Tonight’s YouGov poll for the Sunday Times has topline figures of CON 39%, LAB 42%, LDEM 9%. It’s the first time a poll has shown Labour back in the lead since the Conservatives moved ahead in the polls after the veto. Usual caveats apply – it could be that the brief Conservative boost in the polls has now started to recede… or it could be an outlier. Certainly today’s ICM poll for the Sunday Telegraph (see post below) showing a six point Tory lead doesn’t suggest that the veto bounce is subsiding. We’ll have a better idea next week when we see both the YouGov daily polls for the Sun, plus the monthly Populus poll for the Times (and possibly the ICM/Guardian poll, assuming they aren’t going to do it over Christmas weekend!).
While I am here, I expect less frequent visitors will be asking why there is such a difference between ICM and YouGov’s figures, or more specifically, why there is such a difference between their Labour figures, as their figures for Conservatives support are almost identical. While some of this is probably normal random variation, and either an outlier against Labour from ICM or an outlier in favour of Labour from YouGov (or both!), part of this is also due to methodological differences. The most important of these are that ICM weights people by their likelihood to vote while YouGov does not, and YouGov ignores people who say they don’t know how they will vote while ICM reallocates a proportion of them based on how their voted at the 2010 election. There may also be less quantifiable differences in their weighting and sampling, but the upshot is that ICM tend to show some of the worst scores for Labour of all the polling companies, while YouGov tend to show some of their better scores (and the opposite with the Lib Dems – ICM invariably give the Lib Dems their best scores, YouGov tend to give them their worst).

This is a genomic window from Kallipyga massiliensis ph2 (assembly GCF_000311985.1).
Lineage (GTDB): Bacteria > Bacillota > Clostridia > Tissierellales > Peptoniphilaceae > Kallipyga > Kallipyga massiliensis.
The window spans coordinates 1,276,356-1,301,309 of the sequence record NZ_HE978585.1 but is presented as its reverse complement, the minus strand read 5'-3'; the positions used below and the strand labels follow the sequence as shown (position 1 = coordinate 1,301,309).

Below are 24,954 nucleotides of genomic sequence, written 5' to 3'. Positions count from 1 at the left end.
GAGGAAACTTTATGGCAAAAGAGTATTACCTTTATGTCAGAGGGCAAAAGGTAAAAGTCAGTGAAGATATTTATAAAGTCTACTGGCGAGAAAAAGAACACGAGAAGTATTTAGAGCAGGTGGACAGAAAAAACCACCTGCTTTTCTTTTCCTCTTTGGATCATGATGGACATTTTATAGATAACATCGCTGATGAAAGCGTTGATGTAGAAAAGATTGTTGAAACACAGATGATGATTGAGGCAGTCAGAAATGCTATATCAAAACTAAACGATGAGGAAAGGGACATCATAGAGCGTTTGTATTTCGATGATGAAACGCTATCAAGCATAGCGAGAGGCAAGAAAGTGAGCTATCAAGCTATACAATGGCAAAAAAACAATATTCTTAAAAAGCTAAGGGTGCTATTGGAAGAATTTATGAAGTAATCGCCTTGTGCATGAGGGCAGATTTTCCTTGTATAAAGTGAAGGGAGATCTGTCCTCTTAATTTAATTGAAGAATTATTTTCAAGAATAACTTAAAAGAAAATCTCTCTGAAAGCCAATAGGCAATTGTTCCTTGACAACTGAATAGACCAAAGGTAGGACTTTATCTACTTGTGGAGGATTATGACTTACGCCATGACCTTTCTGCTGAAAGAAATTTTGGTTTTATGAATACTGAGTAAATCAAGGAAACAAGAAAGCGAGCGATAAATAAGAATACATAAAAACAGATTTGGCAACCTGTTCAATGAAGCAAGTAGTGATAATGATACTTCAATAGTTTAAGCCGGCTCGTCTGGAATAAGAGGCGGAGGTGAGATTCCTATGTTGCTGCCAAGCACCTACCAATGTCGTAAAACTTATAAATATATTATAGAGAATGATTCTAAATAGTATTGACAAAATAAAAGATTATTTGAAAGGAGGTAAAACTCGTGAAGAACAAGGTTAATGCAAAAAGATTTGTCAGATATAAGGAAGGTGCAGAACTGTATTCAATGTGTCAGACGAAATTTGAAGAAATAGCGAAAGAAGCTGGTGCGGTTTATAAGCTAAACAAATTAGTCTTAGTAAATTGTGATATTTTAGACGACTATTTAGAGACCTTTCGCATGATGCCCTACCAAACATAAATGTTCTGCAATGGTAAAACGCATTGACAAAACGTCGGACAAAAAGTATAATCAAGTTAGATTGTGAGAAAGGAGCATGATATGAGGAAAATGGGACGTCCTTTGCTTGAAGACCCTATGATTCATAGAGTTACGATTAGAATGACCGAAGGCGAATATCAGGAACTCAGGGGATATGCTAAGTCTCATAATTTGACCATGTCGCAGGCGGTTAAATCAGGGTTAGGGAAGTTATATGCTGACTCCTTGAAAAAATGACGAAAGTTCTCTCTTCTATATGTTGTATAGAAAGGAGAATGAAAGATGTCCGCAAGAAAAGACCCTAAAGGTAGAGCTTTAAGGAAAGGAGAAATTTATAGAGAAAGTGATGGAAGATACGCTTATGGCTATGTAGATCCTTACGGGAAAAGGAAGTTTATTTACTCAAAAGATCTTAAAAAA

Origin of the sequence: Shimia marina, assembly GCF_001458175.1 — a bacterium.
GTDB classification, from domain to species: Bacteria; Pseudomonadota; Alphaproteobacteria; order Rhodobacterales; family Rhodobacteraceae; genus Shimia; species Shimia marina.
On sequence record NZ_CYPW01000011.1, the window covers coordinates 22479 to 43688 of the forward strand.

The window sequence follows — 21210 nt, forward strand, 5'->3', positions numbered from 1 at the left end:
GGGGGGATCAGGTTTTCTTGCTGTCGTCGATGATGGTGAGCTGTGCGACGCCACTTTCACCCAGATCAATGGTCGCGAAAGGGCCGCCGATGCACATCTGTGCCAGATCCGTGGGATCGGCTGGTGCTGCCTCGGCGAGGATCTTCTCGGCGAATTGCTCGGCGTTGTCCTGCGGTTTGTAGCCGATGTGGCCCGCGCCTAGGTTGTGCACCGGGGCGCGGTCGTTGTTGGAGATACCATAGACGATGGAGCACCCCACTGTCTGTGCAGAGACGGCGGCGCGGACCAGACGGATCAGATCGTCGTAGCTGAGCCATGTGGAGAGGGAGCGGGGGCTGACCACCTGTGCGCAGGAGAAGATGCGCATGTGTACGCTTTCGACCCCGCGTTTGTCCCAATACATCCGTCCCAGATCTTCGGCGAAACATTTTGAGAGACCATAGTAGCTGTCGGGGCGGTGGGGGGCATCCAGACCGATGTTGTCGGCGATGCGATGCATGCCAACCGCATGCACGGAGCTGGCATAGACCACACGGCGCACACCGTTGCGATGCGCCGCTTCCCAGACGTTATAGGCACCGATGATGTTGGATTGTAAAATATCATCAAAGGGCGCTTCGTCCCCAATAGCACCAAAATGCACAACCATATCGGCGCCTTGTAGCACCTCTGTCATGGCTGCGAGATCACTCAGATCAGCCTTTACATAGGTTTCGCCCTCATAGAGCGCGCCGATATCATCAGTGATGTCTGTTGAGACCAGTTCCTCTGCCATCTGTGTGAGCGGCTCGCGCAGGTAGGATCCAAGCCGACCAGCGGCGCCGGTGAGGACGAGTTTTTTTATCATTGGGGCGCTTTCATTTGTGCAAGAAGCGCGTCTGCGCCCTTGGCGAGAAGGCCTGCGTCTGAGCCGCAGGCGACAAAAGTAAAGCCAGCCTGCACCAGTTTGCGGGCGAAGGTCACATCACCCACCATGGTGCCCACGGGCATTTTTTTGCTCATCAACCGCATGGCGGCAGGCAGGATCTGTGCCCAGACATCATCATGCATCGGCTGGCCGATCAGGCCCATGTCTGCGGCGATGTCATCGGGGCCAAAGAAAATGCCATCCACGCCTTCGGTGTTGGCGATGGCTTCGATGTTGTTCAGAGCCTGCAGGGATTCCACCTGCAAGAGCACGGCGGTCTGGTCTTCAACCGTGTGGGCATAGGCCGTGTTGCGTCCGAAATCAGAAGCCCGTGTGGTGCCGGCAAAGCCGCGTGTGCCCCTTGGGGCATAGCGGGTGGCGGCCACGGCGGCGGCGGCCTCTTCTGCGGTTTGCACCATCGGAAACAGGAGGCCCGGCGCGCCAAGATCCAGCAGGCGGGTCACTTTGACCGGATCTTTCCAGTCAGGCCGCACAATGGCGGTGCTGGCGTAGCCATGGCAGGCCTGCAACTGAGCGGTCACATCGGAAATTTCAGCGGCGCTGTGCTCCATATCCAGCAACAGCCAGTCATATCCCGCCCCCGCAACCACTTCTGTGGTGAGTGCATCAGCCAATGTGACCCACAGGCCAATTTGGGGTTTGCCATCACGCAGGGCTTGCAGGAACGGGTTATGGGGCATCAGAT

I’ll do a full report on rest of the questions in the YouGov/Sunday Times poll tomorrow.